1. I was never a fan of jacket potatoes, but now that I appreciate the wonder of baked beans and cheese I can only imagine what wonders there will be if a spud is added to the mix.

              And Americans stealing from another culture? Pff, when has that ever happened?

            2. I also make twice baked potatoes that have cheese, mushrooms and onions in them. So wonderful and cheap (which is a must with my budget).

              Us stealing from other people? It’s not like our whole country is based on that or something.

            3. That happens to me too, so I logically try to write essays and stories whenever that happens. They often come out cynical and poorly-structured, but there are always a few weird, redeeming points somewhere or other.

              Meanwhile I have ten weeks’ experience!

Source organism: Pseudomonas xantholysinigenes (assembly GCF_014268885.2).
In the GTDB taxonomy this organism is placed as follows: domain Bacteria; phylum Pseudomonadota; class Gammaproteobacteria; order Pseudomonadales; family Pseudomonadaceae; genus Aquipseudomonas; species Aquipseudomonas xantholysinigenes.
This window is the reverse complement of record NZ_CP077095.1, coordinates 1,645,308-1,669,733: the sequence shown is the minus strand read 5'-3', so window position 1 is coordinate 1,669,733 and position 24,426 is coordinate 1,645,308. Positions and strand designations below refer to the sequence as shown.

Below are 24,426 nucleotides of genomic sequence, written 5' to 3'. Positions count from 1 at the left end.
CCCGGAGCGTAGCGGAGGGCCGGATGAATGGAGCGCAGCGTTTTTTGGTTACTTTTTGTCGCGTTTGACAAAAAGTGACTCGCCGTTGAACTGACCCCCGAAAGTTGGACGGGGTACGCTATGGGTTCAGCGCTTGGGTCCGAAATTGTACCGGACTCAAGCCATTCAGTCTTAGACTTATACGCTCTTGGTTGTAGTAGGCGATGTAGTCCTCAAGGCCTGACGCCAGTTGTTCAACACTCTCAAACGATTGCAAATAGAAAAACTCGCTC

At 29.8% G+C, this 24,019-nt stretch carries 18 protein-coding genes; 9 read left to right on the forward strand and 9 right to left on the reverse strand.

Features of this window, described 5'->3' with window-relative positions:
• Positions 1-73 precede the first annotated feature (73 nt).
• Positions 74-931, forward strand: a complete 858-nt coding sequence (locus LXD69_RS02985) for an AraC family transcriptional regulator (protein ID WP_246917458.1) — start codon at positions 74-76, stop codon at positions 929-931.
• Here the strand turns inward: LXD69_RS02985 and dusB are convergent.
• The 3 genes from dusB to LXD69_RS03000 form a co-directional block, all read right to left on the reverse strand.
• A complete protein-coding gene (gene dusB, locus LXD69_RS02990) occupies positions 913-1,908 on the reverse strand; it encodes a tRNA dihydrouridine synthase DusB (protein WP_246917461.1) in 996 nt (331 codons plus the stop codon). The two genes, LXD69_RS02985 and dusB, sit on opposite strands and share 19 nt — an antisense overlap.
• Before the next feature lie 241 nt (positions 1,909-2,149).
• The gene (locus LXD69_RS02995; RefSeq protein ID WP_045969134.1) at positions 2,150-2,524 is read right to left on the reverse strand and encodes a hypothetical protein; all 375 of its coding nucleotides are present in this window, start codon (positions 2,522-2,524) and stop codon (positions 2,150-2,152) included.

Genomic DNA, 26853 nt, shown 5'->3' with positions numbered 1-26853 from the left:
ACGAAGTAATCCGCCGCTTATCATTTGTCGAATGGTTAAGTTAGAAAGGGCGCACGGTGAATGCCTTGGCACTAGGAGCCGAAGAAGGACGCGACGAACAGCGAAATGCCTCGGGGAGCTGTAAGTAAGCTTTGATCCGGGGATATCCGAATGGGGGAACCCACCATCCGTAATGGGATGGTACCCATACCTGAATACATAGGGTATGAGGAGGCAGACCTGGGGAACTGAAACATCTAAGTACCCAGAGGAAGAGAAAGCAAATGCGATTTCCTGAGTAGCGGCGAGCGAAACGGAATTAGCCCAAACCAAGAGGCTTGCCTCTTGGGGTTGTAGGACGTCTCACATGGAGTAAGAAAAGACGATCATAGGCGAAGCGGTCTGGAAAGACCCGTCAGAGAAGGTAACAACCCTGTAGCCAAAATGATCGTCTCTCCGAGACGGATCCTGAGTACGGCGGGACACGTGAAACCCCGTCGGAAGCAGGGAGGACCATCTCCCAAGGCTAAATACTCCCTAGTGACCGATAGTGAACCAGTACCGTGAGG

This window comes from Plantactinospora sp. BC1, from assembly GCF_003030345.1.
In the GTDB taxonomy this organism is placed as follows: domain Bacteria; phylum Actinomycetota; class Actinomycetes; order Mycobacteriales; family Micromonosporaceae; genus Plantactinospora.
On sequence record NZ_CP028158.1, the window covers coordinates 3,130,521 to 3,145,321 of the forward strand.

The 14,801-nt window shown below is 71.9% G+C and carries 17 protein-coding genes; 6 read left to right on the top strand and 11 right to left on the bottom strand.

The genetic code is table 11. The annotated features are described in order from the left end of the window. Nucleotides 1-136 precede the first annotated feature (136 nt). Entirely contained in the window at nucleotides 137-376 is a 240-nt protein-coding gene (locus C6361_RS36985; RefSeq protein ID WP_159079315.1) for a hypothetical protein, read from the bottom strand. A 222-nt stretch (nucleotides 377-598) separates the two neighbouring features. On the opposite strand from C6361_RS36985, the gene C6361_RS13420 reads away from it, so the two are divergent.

2. Please explain to me how to make a vegatarian chilli without Quorn mince, or Bolegnese… People throw the “you shouldn’t want pretend chciken/mince/sausages if you don’t eat meat” thing at me all the time, and it’s so dumb. I like sausages. My only problem with sausages is that something had to die for me to eat them. If that problem is removed… then I go back to eating sausages.

    1. I think that’s a fairly fundamental characteristic of sausages, dude. And yes, that argument sucks – my parents stopped being vegetarians because they liked bacon too much, not because they suddenly had an ethical change of heart.

      The chili thing involves no ‘making’ btw. I meant an actual chili pepper, lobbed haphazardly in the general direction of a stir-fry. That’s the extent of my cooking ability.